The Last Word

This is, I promise, the last time I write about conspiracy theories and the people who love them.

real-enemiesI originally just wanted to wrap up the topic for good by mentioning  Real Enemies by Kathryn S. Olmsted. I hadn’t heard of it until it was featured in the latest History Book Club catalog (yes, as I have proven many times here at C?WC?, I am a nerd). But, as usual, one thing led to another…

In her book, Olmsted analyzes the American bent to believe in conspiracies, taking off, I guess, from Hofstadter and his work on the paranoid style. She argues that the fervency of the theorists has really picked up since WWI, as the federal government has grown (and – my comment – technology has given the Feds the tools to do many more things in surreptitious ways). She goes through the biggies of conspiracy theories, including Pearl Harbor, the Kennedy assassination, and of course 9/11. The HBC reviewer says she debunks most of them, “but finds important elements in many of them that add to our understanding of history and the truth.”

From that review, I went to the publisher’s website, which has a blurb and excerpts from reviews. One point caught my eye, and I think explains why the theories thrive: “Real conspiracies by government officials – such as the infamous Northwoods plan – have fueled our paranoia about the government.”

Kennedy's Saddam

Kennedy's Saddam

The Northwoods Plan. I know I’ve heard of it. But what is it again? A quick Google led to this ABC News report. A summary: The Northwoods Plan was the military’s blueprint for creating a justification for invading Cuba and taking out Casto, concocted post-Bay of Pigs. The government would orchestrate an event – say blow up a U.S. Navy ship in Guantánamo Bay – blame Fidel, then send in the Marines. In the world of spooks and the theorists who track them, such a manipulation is called a false-flag incident. Northwoods was the child of the Joint Chiefs of Staff, but Kennedy and his advisers aborted it. Congress never even got a whiff of the plan, and it remained locked away for almost 40 years.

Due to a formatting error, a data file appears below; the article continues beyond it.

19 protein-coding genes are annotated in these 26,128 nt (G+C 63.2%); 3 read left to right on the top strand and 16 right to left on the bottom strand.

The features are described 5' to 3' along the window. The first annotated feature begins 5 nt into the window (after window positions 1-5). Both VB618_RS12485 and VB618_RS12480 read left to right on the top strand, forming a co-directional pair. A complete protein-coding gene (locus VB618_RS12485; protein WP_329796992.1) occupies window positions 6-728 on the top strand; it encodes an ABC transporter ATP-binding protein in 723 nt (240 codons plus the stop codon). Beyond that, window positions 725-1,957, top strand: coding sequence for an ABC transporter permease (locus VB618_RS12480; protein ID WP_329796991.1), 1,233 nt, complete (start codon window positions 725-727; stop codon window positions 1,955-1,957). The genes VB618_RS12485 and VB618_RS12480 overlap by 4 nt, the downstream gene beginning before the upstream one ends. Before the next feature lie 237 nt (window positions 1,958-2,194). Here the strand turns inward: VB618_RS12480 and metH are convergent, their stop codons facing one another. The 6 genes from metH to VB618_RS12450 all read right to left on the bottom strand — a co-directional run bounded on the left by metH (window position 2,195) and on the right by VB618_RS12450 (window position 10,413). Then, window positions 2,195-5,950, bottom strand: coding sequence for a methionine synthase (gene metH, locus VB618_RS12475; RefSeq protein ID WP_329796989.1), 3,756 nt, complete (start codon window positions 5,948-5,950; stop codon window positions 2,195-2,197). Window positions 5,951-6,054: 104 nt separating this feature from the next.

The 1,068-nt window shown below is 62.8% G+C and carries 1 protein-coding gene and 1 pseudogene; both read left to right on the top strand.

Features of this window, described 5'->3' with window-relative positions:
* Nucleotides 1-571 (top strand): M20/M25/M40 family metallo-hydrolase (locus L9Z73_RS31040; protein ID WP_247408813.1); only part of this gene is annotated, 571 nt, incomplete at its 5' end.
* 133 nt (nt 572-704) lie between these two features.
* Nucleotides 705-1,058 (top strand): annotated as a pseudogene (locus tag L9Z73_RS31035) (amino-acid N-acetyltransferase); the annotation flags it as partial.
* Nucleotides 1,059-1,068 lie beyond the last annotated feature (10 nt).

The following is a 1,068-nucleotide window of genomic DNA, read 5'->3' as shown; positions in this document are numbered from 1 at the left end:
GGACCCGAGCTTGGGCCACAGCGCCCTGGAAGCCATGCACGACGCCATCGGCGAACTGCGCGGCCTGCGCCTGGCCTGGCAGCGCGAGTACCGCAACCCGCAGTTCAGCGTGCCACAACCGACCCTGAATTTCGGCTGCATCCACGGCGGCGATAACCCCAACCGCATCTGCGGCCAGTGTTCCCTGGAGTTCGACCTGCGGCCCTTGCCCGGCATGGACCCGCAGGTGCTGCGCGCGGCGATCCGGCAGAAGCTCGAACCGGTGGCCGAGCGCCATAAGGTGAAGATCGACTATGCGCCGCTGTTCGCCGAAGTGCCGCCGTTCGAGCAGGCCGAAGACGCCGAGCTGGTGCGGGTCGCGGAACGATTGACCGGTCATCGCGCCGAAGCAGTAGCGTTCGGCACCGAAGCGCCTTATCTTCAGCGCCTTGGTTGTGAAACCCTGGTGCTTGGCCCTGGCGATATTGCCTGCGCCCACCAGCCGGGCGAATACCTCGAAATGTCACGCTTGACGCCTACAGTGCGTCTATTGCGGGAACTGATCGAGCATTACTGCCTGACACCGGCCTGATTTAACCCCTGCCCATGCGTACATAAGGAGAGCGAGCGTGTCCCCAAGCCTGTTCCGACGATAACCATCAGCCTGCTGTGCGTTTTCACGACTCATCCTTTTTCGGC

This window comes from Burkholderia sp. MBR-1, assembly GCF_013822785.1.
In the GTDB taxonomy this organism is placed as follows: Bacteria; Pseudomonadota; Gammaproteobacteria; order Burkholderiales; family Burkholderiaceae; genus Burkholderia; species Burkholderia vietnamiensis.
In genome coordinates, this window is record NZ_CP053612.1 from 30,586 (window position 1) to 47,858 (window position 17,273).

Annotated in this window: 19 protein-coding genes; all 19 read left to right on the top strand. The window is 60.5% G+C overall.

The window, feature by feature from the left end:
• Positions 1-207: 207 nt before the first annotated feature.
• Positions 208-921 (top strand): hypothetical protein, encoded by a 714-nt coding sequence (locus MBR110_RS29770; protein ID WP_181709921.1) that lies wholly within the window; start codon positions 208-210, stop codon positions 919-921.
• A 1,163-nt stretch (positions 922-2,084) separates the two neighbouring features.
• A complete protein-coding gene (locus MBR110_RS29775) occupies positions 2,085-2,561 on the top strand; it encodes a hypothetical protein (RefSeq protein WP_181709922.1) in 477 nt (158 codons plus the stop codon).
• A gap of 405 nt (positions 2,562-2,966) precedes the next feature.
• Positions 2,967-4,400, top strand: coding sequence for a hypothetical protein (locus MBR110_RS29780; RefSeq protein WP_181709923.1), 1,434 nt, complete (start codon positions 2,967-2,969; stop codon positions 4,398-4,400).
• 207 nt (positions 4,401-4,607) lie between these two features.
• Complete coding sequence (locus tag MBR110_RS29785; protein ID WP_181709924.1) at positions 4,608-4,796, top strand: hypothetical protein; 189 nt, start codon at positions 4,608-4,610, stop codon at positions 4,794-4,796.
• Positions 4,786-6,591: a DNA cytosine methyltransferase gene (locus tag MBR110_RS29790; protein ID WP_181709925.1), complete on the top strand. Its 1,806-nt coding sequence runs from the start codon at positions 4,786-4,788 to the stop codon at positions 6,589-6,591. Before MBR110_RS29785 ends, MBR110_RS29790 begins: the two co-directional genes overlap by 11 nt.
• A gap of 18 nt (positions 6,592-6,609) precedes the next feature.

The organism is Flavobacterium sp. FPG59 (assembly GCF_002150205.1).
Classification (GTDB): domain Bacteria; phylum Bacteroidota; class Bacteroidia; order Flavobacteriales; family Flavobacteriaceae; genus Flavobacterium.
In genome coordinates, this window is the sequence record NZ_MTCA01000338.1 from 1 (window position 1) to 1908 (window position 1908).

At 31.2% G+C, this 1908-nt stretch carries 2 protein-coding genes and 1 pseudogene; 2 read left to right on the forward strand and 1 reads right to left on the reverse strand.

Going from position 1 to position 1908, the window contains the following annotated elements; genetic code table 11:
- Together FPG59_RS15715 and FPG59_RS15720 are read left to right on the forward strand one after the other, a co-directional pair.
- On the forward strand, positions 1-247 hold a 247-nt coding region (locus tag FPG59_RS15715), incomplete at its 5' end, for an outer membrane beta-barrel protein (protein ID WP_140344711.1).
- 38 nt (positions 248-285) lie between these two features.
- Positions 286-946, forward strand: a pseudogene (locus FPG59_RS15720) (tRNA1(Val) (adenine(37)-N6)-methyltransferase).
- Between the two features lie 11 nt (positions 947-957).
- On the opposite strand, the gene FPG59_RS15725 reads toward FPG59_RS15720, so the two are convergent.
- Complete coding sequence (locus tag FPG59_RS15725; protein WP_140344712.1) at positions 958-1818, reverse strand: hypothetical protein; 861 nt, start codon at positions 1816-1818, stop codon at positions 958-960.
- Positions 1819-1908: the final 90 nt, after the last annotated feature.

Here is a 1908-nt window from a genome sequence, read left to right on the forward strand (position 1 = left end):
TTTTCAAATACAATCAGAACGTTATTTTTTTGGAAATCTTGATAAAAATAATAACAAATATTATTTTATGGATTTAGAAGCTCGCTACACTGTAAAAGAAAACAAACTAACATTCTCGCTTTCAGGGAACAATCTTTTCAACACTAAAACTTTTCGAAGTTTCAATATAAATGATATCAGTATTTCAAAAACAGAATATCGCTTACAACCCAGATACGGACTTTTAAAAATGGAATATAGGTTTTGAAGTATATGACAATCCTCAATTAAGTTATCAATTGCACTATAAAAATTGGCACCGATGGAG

Two things struck me about the ABC report. One was this line: “The plans were motivated by an intense desire among senior military leaders to depose Castro.” Hmm, our government has an intense desire to get rid of a foreign leader, that sounds familiar. Something along those lines happened recently, yes? And the second thing was the date of the article: May 1, 2001. Hmm, something happened a few months later, an attack of some kind, and then we went to war against some foreign leader we intensely wanted to get rid of…

Another kind of acid test, a.k.a. MKULTRA

Another kind of acid test, a.k.a. MKULTRA

No, I am not making the 9/11 conspiracy theorists’ big-gun argument (already discussed once here). But you get my – and Olmsted’s point: It’s not totally farfetched for some people to believe the government pulled a false-flag in September 2001, when just four months before we learned about Northwoods. And some of us knew about the lying that surrounded the Gulf of Tonkin incident, confirmed in 2005. Throw in the CIA experiments with LSD, the secret radiation testing, a few others I’m probably forgetting about, and the paranoid style doesn’t always seem so loopy.

I don’t know if I’ll read Olmsted’s book. And really, no more conspiracy talk here. But when you look at what is true, what we know the government has done that was morally bankrupt, and then lied about it, you gotta wonder, What don’t we know? And maybe some of it, would we really want to know it?


~ by mburgan on December 29, 2008.

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